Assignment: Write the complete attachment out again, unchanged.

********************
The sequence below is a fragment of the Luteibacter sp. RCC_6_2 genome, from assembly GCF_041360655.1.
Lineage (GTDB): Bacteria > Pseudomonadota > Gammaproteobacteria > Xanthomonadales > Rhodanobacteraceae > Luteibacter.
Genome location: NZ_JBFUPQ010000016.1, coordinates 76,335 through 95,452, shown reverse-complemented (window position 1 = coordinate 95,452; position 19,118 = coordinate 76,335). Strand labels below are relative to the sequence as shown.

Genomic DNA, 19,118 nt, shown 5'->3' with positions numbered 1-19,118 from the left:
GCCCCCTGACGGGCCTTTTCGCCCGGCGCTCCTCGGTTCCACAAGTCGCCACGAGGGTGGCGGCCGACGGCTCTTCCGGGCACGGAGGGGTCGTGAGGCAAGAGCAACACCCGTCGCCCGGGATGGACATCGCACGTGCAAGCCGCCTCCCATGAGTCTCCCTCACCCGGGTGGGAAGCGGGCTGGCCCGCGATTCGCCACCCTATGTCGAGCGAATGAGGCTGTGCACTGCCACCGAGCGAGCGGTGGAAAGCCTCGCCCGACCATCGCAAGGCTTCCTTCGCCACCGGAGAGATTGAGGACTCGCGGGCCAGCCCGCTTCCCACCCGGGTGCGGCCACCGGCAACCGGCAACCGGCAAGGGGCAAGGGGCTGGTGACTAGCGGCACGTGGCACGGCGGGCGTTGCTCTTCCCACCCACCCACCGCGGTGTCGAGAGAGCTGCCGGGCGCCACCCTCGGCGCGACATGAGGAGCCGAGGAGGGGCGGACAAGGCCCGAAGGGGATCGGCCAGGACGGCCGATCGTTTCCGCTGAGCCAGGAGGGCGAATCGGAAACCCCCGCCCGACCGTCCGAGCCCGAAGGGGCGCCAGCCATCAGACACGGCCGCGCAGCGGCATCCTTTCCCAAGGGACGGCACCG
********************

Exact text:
The sequence below is a fragment of the Luteibacter sp. RCC_6_2 genome, from assembly GCF_041360655.1.
Lineage (GTDB): Bacteria > Pseudomonadota > Gammaproteobacteria > Xanthomonadales > Rhodanobacteraceae > Luteibacter.
Genome location: NZ_JBFUPQ010000016.1, coordinates 76,335 through 95,452, shown reverse-complemented (window position 1 = coordinate 95,452; position 19,118 = coordinate 76,335). Strand labels below are relative to the sequence as shown.

Genomic DNA, 19,118 nt, shown 5'->3' with positions numbered 1-19,118 from the left:
GCCCCCTGACGGGCCTTTTCGCCCGGCGCTCCTCGGTTCCACAAGTCGCCACGAGGGTGGCGGCCGACGGCTCTTCCGGGCACGGAGGGGTCGTGAGGCAAGAGCAACACCCGTCGCCCGGGATGGACATCGCACGTGCAAGCCGCCTCCCATGAGTCTCCCTCACCCGGGTGGGAAGCGGGCTGGCCCGCGATTCGCCACCCTATGTCGAGCGAATGAGGCTGTGCACTGCCACCGAGCGAGCGGTGGAAAGCCTCGCCCGACCATCGCAAGGCTTCCTTCGCCACCGGAGAGATTGAGGACTCGCGGGCCAGCCCGCTTCCCACCCGGGTGCGGCCACCGGCAACCGGCAACCGGCAAGGGGCAAGGGGCTGGTGACTAGCGGCACGTGGCACGGCGGGCGTTGCTCTTCCCACCCACCCACCGCGGTGTCGAGAGAGCTGCCGGGCGCCACCCTCGGCGCGACATGAGGAGCCGAGGAGGGGCGGACAAGGCCCGAAGGGGATCGGCCAGGACGGCCGATCGTTTCCGCTGAGCCAGGAGGGCGAATCGGAAACCCCCGCCCGACCGTCCGAGCCCGAAGGGGCGCCAGCCATCAGACACGGCCGCGCAGCGGCATCCTTTCCCAAGGGACGGCACCG